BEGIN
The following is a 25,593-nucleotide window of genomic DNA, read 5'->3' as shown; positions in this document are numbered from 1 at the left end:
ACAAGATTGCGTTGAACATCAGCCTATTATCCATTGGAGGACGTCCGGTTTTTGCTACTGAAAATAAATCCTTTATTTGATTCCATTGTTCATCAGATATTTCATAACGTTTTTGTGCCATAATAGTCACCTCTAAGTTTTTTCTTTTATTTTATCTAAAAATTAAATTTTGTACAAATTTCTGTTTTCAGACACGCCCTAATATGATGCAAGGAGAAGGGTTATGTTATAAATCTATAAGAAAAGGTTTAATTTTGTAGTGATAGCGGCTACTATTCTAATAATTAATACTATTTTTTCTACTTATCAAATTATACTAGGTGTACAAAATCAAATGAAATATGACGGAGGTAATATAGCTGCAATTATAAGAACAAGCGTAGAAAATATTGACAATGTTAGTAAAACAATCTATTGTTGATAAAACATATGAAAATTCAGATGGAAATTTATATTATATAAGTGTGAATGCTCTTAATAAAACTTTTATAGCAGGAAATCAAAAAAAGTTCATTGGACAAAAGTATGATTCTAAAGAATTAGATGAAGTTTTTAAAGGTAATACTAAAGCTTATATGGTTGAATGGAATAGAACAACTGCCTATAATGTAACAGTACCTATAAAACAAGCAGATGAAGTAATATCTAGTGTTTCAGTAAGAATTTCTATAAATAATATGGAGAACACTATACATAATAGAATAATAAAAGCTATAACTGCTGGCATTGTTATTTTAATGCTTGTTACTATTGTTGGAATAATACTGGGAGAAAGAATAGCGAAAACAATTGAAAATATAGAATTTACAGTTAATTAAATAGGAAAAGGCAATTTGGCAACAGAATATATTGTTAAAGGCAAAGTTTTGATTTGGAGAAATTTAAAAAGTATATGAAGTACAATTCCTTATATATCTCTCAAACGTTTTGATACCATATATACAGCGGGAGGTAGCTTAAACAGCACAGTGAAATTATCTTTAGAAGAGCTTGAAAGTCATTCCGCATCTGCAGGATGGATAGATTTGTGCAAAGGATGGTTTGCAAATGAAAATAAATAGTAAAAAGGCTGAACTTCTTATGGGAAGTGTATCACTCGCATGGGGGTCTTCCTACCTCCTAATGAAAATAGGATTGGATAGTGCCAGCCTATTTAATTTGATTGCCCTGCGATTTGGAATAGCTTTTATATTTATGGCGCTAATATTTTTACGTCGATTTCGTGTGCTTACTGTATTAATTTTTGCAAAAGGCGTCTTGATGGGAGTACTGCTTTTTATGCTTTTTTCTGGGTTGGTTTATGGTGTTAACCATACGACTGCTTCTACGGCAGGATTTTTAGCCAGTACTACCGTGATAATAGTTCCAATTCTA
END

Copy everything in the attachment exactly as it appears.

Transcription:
The following is a 25,593-nucleotide window of genomic DNA, read 5'->3' as shown; positions in this document are numbered from 1 at the left end:
ACAAGATTGCGTTGAACATCAGCCTATTATCCATTGGAGGACGTCCGGTTTTTGCTACTGAAAATAAATCCTTTATTTGATTCCATTGTTCATCAGATATTTCATAACGTTTTTGTGCCATAATAGTCACCTCTAAGTTTTTTCTTTTATTTTATCTAAAAATTAAATTTTGTACAAATTTCTGTTTTCAGACACGCCCTAATATGATGCAAGGAGAAGGGTTATGTTATAAATCTATAAGAAAAGGTTTAATTTTGTAGTGATAGCGGCTACTATTCTAATAATTAATACTATTTTTTCTACTTATCAAATTATACTAGGTGTACAAAATCAAATGAAATATGACGGAGGTAATATAGCTGCAATTATAAGAACAAGCGTAGAAAATATTGACAATGTTAGTAAAACAATCTATTGTTGATAAAACATATGAAAATTCAGATGGAAATTTATATTATATAAGTGTGAATGCTCTTAATAAAACTTTTATAGCAGGAAATCAAAAAAAGTTCATTGGACAAAAGTATGATTCTAAAGAATTAGATGAAGTTTTTAAAGGTAATACTAAAGCTTATATGGTTGAATGGAATAGAACAACTGCCTATAATGTAACAGTACCTATAAAACAAGCAGATGAAGTAATATCTAGTGTTTCAGTAAGAATTTCTATAAATAATATGGAGAACACTATACATAATAGAATAATAAAAGCTATAACTGCTGGCATTGTTATTTTAATGCTTGTTACTATTGTTGGAATAATACTGGGAGAAAGAATAGCGAAAACAATTGAAAATATAGAATTTACAGTTAATTAAATAGGAAAAGGCAATTTGGCAACAGAATATATTGTTAAAGGCAAAGTTTTGATTTGGAGAAATTTAAAAAGTATATGAAGTACAATTCCTTATATATCTCTCAAACGTTTTGATACCATATATACAGCGGGAGGTAGCTTAAACAGCACAGTGAAATTATCTTTAGAAGAGCTTGAAAGTCATTCCGCATCTGCAGGATGGATAGATTTGTGCAAAGGATGGTTTGCAAATGAAAATAAATAGTAAAAAGGCTGAACTTCTTATGGGAAGTGTATCACTCGCATGGGGGTCTTCCTACCTCCTAATGAAAATAGGATTGGATAGTGCCAGCCTATTTAATTTGATTGCCCTGCGATTTGGAATAGCTTTTATATTTATGGCGCTAATATTTTTACGTCGATTTCGTGTGCTTACTGTATTAATTTTTGCAAAAGGCGTCTTGATGGGAGTACTGCTTTTTATGCTTTTTTCTGGGTTGGTTTATGGTGTTAACCATACGACTGCTTCTACGGCAGGATTTTTAGCCAGTACTACCGTGATAATAGTTCCAATTCTA